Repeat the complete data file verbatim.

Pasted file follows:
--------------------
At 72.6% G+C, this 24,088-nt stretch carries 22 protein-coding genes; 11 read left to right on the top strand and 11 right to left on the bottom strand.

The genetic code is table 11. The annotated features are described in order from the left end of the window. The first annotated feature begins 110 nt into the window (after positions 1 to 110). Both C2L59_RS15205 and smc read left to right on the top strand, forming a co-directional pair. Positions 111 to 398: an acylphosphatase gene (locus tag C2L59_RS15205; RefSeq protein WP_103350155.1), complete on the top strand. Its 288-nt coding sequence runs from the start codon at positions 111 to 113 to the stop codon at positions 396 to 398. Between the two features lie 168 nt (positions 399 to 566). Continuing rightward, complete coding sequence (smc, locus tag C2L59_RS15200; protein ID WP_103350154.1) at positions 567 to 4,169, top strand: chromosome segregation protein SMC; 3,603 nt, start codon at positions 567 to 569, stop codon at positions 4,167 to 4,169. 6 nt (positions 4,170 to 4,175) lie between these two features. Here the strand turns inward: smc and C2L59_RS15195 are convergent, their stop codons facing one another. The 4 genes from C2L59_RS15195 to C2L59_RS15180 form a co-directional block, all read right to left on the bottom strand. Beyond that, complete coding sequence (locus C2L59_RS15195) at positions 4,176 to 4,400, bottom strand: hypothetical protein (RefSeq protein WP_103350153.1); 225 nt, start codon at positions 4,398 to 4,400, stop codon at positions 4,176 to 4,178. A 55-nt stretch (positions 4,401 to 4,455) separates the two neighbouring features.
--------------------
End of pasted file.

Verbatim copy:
At 72.6% G+C, this 24,088-nt stretch carries 22 protein-coding genes; 11 read left to right on the top strand and 11 right to left on the bottom strand.

The genetic code is table 11. The annotated features are described in order from the left end of the window. The first annotated feature begins 110 nt into the window (after positions 1 to 110). Both C2L59_RS15205 and smc read left to right on the top strand, forming a co-directional pair. Positions 111 to 398: an acylphosphatase gene (locus tag C2L59_RS15205; RefSeq protein WP_103350155.1), complete on the top strand. Its 288-nt coding sequence runs from the start codon at positions 111 to 113 to the stop codon at positions 396 to 398. Between the two features lie 168 nt (positions 399 to 566). Continuing rightward, complete coding sequence (smc, locus tag C2L59_RS15200; protein ID WP_103350154.1) at positions 567 to 4,169, top strand: chromosome segregation protein SMC; 3,603 nt, start codon at positions 567 to 569, stop codon at positions 4,167 to 4,169. 6 nt (positions 4,170 to 4,175) lie between these two features. Here the strand turns inward: smc and C2L59_RS15195 are convergent, their stop codons facing one another. The 4 genes from C2L59_RS15195 to C2L59_RS15180 form a co-directional block, all read right to left on the bottom strand. Beyond that, complete coding sequence (locus C2L59_RS15195) at positions 4,176 to 4,400, bottom strand: hypothetical protein (RefSeq protein WP_103350153.1); 225 nt, start codon at positions 4,398 to 4,400, stop codon at positions 4,176 to 4,178. A 55-nt stretch (positions 4,401 to 4,455) separates the two neighbouring features.